I am not going into clinical or counseling psychology, can I do a placement at an agency that is closer to my area of interest, e.g. marketing, HR, organizational, sports?  

Yes. We have a number of placements in human resources and sports psychology. However, we to not have as many placements in the non-clinical area, so if you are interested in one of these areas plan ahead as you will need to do more informational interviews to survey sites not listed in the existing placement lists. And remember if the site is not listed you will need to obtain prior approval from your field placement instructor. The key factors in determining approval are (1) whether you will be learning something about psychology in your field of interest and (2) whether you will have a supervisor who can teach and supervise you in this learning process.
 

When do I take Field Placement (PSY 4940)?
Most Day students take PSY 4940 during the fall and spring of their senior year. Most Pathways students take PSPY 4940 during the summer preceding their senior year and the fall of their senior year.

When should I begin looking for a field placement?

You can not wait until you take the field placement class.  You must plan ahead.  Begin looking for your field placement during Junior Seminar and/or during the semester prior to registering for PSY 4940.Your placement may require that you begin your training before the field placement class begins.

By when do I have to have my Field Placement Application signed?

Come to your first Field Placement class with a Field Placement Application signed by your on-site supervisor. This means that, if you are planning to take PSY 4940 during the fall of your senior year get your field placement application signed by your on-site supervisor during the spring of  your junior year.
 

Can I be paid for my hours at my field placement?

Yes.

Can I count my regularly paid job as my field placement if this job is in the field of psychology?

No, you may not count your regular job as your field placement.   However, in some unusual circumstances, an arrangement may be made to expand what you are currently doing at your job to include additional responsibilities, not ordinarily included in your job, which could be counted toward your field placement hours.  In this atypical case, you must get prior approval in writing from your Dominican instructor.   In addition, a written contract must be signed by your on-site supervisor.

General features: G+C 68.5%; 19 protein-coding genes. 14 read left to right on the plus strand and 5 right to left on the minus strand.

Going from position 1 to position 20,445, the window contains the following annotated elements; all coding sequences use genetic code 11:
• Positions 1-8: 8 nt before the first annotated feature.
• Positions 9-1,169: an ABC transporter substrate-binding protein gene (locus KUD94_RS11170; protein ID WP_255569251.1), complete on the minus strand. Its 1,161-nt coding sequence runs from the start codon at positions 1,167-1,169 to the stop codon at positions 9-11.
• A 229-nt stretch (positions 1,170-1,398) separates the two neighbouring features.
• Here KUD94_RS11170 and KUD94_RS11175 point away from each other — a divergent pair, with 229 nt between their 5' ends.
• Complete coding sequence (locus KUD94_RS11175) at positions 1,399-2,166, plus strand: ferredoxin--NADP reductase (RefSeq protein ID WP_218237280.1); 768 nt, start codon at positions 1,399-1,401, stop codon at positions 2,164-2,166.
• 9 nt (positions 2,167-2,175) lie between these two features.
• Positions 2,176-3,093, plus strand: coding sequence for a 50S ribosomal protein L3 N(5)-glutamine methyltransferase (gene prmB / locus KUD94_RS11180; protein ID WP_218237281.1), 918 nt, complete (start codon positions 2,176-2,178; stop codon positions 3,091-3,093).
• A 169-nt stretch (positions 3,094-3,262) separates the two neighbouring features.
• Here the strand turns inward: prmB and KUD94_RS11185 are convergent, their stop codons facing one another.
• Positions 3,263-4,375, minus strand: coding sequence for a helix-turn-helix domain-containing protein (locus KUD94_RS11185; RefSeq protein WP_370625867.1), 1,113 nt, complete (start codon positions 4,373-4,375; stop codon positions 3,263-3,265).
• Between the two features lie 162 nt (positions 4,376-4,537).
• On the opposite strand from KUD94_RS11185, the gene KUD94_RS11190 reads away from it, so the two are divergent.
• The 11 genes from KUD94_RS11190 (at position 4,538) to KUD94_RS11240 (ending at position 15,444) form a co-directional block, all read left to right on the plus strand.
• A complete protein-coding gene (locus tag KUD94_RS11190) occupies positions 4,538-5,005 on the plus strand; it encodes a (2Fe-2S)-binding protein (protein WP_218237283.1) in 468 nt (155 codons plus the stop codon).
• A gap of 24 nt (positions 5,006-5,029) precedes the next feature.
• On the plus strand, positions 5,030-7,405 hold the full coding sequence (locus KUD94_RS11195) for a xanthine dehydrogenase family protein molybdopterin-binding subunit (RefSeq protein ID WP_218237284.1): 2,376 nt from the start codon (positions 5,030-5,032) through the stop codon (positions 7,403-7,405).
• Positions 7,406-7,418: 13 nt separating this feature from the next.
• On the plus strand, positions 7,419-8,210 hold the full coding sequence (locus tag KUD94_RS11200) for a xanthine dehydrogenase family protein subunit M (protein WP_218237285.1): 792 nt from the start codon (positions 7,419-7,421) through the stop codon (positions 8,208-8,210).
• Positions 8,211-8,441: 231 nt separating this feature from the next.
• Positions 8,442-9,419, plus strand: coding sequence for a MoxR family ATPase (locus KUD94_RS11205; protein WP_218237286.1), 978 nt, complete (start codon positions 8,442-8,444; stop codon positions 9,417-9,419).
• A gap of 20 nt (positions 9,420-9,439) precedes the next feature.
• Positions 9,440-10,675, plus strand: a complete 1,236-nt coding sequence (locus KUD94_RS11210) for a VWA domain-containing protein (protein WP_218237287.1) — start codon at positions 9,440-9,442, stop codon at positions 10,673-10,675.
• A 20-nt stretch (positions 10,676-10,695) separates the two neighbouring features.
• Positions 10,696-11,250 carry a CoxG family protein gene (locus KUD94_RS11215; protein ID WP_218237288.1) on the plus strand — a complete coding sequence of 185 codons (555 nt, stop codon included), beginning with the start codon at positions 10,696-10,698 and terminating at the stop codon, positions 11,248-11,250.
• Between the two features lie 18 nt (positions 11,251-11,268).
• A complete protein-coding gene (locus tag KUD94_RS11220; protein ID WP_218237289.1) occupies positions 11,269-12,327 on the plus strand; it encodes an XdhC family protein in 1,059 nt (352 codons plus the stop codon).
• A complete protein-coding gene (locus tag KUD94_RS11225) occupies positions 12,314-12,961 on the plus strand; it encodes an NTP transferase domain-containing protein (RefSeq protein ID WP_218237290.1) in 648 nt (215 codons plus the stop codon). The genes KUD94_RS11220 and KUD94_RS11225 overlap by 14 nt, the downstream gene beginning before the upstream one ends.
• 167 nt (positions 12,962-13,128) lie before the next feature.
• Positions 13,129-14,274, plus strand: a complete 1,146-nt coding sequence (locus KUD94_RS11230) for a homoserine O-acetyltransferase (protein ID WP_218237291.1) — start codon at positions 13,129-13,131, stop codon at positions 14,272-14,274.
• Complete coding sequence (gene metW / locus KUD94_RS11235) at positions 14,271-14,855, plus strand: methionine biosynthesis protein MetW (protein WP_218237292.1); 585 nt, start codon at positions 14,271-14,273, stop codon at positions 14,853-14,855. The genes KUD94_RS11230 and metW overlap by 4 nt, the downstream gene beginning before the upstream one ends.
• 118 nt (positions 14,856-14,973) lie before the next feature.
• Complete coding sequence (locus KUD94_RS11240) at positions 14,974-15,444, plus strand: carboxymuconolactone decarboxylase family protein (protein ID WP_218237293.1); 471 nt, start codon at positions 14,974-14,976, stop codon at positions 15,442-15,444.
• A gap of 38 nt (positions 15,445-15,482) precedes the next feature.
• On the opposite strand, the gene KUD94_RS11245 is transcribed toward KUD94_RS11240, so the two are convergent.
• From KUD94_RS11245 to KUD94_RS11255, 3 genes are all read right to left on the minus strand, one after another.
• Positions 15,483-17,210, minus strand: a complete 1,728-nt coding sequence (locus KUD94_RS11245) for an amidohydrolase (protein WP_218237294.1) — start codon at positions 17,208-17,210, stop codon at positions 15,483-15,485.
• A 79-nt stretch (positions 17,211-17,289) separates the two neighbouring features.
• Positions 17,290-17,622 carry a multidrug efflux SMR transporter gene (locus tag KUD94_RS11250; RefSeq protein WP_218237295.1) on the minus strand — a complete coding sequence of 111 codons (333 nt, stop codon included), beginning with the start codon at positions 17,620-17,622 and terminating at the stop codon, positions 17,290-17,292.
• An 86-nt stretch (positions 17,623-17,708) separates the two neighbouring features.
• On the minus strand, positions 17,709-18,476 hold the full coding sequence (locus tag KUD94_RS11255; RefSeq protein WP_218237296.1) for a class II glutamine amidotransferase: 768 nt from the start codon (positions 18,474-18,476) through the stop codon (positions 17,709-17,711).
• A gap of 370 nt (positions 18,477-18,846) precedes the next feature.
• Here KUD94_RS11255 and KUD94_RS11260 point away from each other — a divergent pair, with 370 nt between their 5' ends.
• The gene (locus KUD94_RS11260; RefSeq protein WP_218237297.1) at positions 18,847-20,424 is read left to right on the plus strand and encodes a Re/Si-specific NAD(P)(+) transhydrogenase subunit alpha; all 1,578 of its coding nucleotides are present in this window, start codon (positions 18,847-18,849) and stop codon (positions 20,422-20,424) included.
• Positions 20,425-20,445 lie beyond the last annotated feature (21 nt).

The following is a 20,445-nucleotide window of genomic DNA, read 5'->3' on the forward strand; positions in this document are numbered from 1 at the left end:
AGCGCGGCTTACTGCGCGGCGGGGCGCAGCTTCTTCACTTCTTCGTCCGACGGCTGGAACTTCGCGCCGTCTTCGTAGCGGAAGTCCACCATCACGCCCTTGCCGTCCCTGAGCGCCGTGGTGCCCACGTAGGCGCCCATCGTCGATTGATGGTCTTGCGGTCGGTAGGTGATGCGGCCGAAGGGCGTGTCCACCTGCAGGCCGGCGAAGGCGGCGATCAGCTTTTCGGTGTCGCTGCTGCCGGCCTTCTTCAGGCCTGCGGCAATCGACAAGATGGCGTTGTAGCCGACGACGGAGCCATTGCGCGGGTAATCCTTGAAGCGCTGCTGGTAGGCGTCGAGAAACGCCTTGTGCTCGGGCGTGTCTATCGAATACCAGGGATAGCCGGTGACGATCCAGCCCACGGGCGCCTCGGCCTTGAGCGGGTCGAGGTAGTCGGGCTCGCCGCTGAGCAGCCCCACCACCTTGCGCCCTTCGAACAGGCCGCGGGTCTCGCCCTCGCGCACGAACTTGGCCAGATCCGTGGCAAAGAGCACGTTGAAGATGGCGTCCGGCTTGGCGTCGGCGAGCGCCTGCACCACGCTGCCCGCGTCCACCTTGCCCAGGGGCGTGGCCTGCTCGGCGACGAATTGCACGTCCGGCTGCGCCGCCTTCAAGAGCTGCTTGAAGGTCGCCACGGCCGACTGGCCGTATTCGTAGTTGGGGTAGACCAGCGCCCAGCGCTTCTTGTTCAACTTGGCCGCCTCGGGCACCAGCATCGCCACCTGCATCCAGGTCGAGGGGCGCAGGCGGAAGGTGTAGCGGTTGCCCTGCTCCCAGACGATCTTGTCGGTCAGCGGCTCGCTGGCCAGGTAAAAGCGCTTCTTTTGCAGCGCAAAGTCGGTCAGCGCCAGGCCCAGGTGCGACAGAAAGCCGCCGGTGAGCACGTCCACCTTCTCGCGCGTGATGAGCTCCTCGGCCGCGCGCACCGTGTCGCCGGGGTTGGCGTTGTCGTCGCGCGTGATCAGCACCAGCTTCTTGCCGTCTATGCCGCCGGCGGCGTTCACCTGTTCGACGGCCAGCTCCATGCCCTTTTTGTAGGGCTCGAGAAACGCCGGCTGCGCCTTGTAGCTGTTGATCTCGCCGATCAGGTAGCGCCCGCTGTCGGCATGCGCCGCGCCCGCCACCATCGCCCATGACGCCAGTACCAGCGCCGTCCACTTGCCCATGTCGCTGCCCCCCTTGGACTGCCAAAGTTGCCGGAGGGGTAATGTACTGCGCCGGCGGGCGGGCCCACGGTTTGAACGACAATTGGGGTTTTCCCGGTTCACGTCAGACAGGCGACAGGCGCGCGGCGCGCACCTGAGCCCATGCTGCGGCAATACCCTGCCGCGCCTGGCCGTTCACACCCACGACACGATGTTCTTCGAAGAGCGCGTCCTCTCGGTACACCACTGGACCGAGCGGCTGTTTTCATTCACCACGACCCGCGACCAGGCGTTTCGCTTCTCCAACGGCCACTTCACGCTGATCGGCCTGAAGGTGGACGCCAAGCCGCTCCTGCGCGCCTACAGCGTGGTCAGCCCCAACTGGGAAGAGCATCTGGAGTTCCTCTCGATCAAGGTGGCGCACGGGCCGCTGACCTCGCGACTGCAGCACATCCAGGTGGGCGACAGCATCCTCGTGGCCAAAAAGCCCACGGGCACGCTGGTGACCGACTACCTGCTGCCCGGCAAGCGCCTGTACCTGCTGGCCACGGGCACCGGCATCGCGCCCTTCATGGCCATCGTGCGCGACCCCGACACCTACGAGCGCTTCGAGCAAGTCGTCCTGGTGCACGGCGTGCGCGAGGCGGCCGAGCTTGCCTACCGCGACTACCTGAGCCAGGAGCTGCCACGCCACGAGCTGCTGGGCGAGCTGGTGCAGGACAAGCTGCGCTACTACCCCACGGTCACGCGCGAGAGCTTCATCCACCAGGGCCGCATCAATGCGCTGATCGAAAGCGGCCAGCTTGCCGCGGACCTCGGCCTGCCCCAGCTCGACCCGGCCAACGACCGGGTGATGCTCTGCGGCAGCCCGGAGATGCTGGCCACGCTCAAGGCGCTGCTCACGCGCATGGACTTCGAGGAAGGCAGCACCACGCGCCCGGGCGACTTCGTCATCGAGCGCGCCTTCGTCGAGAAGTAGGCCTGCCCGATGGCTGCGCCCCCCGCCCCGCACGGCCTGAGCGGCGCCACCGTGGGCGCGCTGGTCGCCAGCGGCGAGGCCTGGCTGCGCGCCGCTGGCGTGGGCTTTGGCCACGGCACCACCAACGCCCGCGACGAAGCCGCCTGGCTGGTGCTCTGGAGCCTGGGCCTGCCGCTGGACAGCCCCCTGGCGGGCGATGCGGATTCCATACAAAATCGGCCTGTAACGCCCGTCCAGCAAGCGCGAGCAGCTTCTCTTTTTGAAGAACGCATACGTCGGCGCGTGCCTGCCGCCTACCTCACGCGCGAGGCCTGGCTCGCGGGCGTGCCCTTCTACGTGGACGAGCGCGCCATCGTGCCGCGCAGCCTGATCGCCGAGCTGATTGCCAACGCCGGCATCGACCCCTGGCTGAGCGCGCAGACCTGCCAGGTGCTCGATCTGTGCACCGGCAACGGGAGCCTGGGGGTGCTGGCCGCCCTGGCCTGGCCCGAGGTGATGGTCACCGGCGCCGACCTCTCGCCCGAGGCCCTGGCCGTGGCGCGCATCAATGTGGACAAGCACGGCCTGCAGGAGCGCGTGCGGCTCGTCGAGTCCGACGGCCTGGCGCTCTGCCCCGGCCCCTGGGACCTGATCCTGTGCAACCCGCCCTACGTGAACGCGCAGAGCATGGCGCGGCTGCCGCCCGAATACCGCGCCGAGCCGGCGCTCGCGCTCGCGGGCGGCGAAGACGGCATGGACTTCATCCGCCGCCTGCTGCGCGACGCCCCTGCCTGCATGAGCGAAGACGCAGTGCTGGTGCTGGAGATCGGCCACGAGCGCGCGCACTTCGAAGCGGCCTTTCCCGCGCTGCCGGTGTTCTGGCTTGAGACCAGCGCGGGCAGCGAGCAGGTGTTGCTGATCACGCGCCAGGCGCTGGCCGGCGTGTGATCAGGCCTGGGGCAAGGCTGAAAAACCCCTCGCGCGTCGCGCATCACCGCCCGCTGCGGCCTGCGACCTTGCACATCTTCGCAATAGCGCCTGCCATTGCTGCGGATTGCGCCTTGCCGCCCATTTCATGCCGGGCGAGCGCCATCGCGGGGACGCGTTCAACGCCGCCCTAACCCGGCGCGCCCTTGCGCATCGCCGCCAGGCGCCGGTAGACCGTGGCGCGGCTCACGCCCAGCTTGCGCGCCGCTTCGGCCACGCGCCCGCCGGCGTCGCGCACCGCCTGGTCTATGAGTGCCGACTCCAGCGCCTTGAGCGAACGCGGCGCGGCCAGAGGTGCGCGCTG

Can I start my training for field placement before the Dominican Field Placement class actually begins?

Yes. You may also count your hours of training toward the 90 hours required.   However, since the bulk of your 90 hours must occur during the time that you are actually taking the Field Placement Class, only training hours may be counted “ahead of time.”  PLAN AHEAD…YOUR PLACEMENT MAY REQUIRE THAT YOU BEGIN YOUR TRAINING BEFORE THE FIELD PLACEMENT CLASS BEGINS.

Will I have any support in this process?

Yes. Your junior seminar instructor will assist you in locating a field placement.
 

Undergraduate Field Placement List

All placements are located in Marin County, California unless otherwise noted. Students were in these placements from 2005-2011.

  • 9 Grove Lane, Huckleberry House
  • A.P. Giannini Middle School, San Francisco
  • American Sports Institute
  • Bay Area Community Resources
  • Breast Cancer Research Project
  • Buckelew Programs, Transition Age Youth
  • California Pacific Medical Center, Play Therapy Department, San Francisco
  • Canal Community Alliance
  • CASA: Court Appointed Special Advocate
  • Center for Attitudinal Healing
  • Children’s Hospital Autism Intervention (Oakland)
  • Children’s Hospital Oakland Research Institute (Oakland):
  • Coleman Elementary School
  • Community Violence Solutions
  • Consortium for Children
  • County Community School
  • Danbury House, Richmond
  • Drawbridge
  • Family Paths (Oakland)
  • Friends Outside
  • Giant Steps Equestrian Center
  • Girls on the Run
  • Halleck Creek Riding Program
  • Helen Vine Detox Center
  • Hospice of Marin
  • Image for Success
  • Life House
  • Love is the Answer
  • Love2dance
  • Marin Abuses Women’s Services
  • Marin Academy
  • Marin AIDS Project
  • Marin County Adult Probation Department
  • Marin County Juvenile Probation
  • Marin County Older Adult Services
  • Marin County STAR Program
  • Marin County Youth Court
  • Marin Head Start
  • Marin Interfaith Youth Outreach (MIYO)
  • Marin Literacy Project
  • Marin Services for Men
  • Marin Services for Women
  • Marin Suicide Prevention and Community Counseling
  • Mayflower Center
  • New Beginnings
  • Novato Human Need Center
  • Ohlhoff Recovery Programs
  • Pacific Diversified Services
  • Planned Parenthood
  • Ritter House
  • San Francisco General Hospital, Psychiatry Department, San Francisco
  • San Rafael High School
  • Special Programs for Youth, San Francisco
  • Spectrum Center for Lesbian, Gay, Bisexual and Transgender Concerns
  • St. Vincent’s School for Boys
  • Suicide Prevention
  • Sunny Hills Services
  • Total Golf Adventures
  • Valley Kids Program
  • Walden House, San Francisco
  • West Marin Senior Services
  • YMCA Mentoring Program